Atlanta's transit system is seriously lagging behind other cities, according to a recent study by HNTB. According to the firm, MARTA hasn't undertaken a single expansion since 2000 and in that decade and a half other cities have made major progess in city-wide transportation access. Because of major investment initiatives, cities like Denver, Dallas and Washington D.C. have leapt ahead in terms of transportation funding and service.
The study, commissioned by the Metro Atlanta Chamber of Commerce and the Georgia Transportation Alliance, points out that transportation is a major factor in business relocation and workforce development. Access to transit is now key in company decisions to relocate to Atlanta, as evidenced by Kaiser Permanente, State Farm and Mercedes-Benz. Plus younger workers are choosing to rely heavily on public transportation in greater numbers, and that choice has been listed as a major factor in deciding where to live.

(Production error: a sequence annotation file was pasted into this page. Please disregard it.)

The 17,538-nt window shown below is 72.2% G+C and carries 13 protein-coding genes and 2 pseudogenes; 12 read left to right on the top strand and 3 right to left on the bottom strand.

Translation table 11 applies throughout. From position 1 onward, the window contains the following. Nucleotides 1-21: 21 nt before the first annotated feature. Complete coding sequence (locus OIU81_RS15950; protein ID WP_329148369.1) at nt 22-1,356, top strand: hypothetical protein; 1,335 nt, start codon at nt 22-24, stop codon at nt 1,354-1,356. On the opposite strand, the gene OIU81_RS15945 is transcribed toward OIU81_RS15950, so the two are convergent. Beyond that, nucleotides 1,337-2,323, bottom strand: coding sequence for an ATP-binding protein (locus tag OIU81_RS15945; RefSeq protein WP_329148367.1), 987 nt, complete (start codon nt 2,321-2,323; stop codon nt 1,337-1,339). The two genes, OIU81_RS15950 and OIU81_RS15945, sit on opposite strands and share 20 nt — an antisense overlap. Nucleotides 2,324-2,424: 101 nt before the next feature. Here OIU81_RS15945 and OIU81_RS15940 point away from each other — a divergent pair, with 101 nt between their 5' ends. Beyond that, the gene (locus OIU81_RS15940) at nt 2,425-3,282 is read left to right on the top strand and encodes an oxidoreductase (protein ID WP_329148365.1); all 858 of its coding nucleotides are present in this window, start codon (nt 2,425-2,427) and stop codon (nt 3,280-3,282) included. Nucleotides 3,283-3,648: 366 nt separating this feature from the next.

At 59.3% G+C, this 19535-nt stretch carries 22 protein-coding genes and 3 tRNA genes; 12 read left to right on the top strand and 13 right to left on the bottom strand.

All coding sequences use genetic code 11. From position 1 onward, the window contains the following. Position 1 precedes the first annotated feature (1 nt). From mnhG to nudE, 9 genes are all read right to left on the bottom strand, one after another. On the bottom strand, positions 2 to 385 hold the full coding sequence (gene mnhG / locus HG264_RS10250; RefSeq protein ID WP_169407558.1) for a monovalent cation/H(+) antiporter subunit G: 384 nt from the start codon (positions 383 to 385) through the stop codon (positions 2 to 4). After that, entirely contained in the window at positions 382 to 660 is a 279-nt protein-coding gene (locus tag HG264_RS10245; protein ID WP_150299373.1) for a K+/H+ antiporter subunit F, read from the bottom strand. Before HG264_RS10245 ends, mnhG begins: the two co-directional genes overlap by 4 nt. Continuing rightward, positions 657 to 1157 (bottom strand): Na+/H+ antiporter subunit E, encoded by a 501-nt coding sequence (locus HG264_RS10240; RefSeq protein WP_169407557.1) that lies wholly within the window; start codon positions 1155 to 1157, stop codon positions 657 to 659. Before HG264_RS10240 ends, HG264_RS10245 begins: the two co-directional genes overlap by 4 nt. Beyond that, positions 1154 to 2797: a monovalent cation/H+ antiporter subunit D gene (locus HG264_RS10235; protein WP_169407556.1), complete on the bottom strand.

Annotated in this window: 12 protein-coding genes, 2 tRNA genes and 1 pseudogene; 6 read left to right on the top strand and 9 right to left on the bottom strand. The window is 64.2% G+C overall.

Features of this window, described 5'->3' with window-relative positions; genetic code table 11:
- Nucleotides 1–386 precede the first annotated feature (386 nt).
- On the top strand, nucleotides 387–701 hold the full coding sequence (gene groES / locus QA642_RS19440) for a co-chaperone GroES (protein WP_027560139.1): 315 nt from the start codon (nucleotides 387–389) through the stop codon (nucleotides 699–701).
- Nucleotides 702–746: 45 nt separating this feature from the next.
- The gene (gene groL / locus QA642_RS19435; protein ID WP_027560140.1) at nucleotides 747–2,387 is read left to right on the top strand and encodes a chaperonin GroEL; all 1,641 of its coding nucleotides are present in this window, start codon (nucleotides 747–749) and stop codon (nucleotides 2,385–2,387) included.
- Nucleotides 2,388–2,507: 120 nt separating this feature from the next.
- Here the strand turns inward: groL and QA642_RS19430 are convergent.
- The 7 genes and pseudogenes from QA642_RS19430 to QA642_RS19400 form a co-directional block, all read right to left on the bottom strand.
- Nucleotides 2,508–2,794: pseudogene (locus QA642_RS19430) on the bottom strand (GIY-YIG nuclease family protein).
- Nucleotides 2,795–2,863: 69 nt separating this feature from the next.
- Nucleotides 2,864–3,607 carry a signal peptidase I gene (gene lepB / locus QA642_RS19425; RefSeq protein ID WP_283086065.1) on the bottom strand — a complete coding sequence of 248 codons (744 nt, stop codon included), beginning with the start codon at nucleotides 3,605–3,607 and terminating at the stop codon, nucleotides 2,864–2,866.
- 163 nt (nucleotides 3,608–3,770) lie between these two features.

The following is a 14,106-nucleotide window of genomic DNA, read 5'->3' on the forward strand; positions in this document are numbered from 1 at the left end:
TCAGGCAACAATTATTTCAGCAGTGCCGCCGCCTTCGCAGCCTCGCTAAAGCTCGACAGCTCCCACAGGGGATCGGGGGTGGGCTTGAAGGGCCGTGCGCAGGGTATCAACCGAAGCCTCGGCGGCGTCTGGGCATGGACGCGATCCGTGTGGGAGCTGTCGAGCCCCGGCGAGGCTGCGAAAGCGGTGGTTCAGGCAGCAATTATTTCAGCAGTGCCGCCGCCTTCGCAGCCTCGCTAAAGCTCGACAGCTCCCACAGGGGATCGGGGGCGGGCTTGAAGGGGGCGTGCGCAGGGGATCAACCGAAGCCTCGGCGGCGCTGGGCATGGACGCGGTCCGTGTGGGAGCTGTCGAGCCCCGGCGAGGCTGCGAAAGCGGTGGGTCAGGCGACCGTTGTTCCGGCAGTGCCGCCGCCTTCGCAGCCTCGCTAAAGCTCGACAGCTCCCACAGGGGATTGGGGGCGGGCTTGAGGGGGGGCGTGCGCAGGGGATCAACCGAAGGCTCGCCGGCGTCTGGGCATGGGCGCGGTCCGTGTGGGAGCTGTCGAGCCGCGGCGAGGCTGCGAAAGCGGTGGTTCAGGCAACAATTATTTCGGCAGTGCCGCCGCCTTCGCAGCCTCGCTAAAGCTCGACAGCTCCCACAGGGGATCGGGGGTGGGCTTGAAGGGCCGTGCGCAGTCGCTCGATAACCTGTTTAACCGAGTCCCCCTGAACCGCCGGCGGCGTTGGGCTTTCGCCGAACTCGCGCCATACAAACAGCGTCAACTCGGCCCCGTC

The study also pointed out that investments in transportation infrastructure produce much greater economic benefits. MARTA expansion along Clifton Road Corridor, GA-400 and I-20 East is likely to cost $8 billion, but the following benefits would be much greater, per the study:
• Nearly 45,000 additional jobs;
• Transit access within 1/2 mile to 1.4 million jobs;
• A $5.2 billion increase in Gross Regional Product;
• A $4.2 billion increase to personal income with the majority of this increase occurring in counties currently not serviced by MARTA;
• Approximately $3.6 billion more in disposable income for households within the 20-county region;
• An additional $116 million annually in wages for the Atlanta region;
• Commuter travel-time savings of over $1.8 billion total.
Sounds optimistic, but also sounds pretty good.
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